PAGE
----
Arriving at Victoria gardens I finally got a sight of some of the fascists. (Quote of the day: 'Have you seen the fascists?' 'I think they're behind that bus'). They truly are the dregs of humanity. 30 or so bleary-eyed skinheads were standing around in their oversized police pen, occasionally chanting football slogans, surrounded by a jeering crowd of Brighton residents. One prominent individual, who looked like a zombie that should have stopped taking amphetamines 20 years ago, was carrying an Israeli flag - apparently the far right have suddenly switched from antisemitism to pro-Zionism to try and make common cause against Islam, the enemy of the day. I asked corpse-face about this and he told me to 'fuck off'. More work needed on EDL public relations, perhaps. I was reminded once more that this is a political movement (or pseudo-movement) with practically no ideological basis, consisting of gutter kneejerk reactions and mindless nationalist slogans. The basic premise - that radical Islam is taking over the UK - is so preposterous that no-one could seriously believe it. Conclusion - there is something else behind it. The sight of a few fat, cynical veterans in the crowd confirmed this. They must have been there before Islam became the new official enemy. Do they have a strategy or do they just enjoy it?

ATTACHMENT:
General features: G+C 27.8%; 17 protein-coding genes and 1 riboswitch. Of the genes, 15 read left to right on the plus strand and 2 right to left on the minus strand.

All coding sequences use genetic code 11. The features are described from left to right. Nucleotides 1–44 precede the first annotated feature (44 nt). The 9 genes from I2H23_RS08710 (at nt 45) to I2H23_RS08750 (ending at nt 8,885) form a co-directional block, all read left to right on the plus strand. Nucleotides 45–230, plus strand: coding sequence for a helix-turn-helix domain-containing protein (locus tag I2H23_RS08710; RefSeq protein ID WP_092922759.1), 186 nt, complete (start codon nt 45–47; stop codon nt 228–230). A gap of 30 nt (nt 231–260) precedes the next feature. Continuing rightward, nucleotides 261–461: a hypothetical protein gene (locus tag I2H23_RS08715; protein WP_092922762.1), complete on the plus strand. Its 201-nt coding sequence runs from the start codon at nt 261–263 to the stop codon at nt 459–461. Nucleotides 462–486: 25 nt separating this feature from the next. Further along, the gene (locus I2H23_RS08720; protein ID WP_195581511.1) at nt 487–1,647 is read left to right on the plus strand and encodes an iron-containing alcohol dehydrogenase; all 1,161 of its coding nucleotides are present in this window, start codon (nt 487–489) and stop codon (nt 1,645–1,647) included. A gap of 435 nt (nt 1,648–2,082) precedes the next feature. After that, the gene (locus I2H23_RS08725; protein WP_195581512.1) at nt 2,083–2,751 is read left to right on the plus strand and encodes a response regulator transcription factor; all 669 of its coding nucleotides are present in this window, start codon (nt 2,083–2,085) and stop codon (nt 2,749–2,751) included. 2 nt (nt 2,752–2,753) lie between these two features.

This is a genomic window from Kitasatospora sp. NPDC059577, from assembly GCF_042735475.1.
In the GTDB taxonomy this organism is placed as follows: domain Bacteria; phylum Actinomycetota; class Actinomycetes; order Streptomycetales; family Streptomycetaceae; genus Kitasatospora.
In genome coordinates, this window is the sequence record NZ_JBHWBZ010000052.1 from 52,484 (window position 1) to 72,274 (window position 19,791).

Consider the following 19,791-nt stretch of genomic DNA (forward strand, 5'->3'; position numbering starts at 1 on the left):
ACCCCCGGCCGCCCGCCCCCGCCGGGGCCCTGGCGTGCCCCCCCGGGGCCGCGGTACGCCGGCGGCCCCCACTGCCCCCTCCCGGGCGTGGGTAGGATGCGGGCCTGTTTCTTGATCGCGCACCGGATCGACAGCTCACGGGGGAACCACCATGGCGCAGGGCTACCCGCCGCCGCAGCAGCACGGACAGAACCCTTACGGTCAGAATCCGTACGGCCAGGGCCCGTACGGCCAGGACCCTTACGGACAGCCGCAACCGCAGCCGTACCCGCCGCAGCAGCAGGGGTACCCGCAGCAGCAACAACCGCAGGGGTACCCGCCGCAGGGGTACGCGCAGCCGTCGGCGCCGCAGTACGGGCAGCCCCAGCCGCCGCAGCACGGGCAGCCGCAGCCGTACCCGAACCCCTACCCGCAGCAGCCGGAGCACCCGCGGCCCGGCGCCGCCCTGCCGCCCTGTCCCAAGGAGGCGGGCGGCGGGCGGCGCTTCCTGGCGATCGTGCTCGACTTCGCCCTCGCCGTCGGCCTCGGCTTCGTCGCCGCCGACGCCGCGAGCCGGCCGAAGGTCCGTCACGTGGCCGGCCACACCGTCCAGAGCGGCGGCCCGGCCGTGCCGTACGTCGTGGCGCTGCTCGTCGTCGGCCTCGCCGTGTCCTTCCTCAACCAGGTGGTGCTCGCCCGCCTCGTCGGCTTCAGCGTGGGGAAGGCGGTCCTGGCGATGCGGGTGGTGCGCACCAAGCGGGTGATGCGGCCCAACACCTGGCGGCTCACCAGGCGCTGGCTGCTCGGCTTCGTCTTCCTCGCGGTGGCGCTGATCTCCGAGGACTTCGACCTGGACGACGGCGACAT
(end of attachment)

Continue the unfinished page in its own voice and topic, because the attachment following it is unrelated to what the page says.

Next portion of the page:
Anyway, all good things must come to an end, and it came to time for the police to babysit the delicate little Nazis back to the station and home to bed. They were followed up the hill by the swelling crowd of Brightonians who, disgusted by the presence of these bigoted scum in our sophisticated laid-back town, gathered to give them a royal send-off, gleefully jeering as they were quick-marched back to whatever London overspill arsehole town they were recruited from.

Monday, 7 June 2010

Killing with the Pen

Last week I attended an appeal hearing at the Immigration Tribunal in London. I have some experience of criminal courts and their strange inhabitants, but nothing had prepared me for this. A friend who was present described it as "Kafka's The Trial remade by David Lynch."

The interior design is somewhere between that of a magistrate's court and a dole office, the feeling of frazzled and routine desperation perhaps closer to the latter. After the usual token bag search, which I presume is done in order to make us believe that it is necessary, I take the lift together with two suited wonks whom I suspect are from the Home Office. They have the inane look about them of the yapping adolescent dogs of contemporary political power. Keen to take the opportunity to wind them up, I say loudly to my friend, "I hope they don't kill him. It's not very nice when they kill your friends." With hindsight I would like to have added, "especially on a nice day like this," which it was. I like to put things into perspective, particularly for the education of flabby, vacuous little murderers.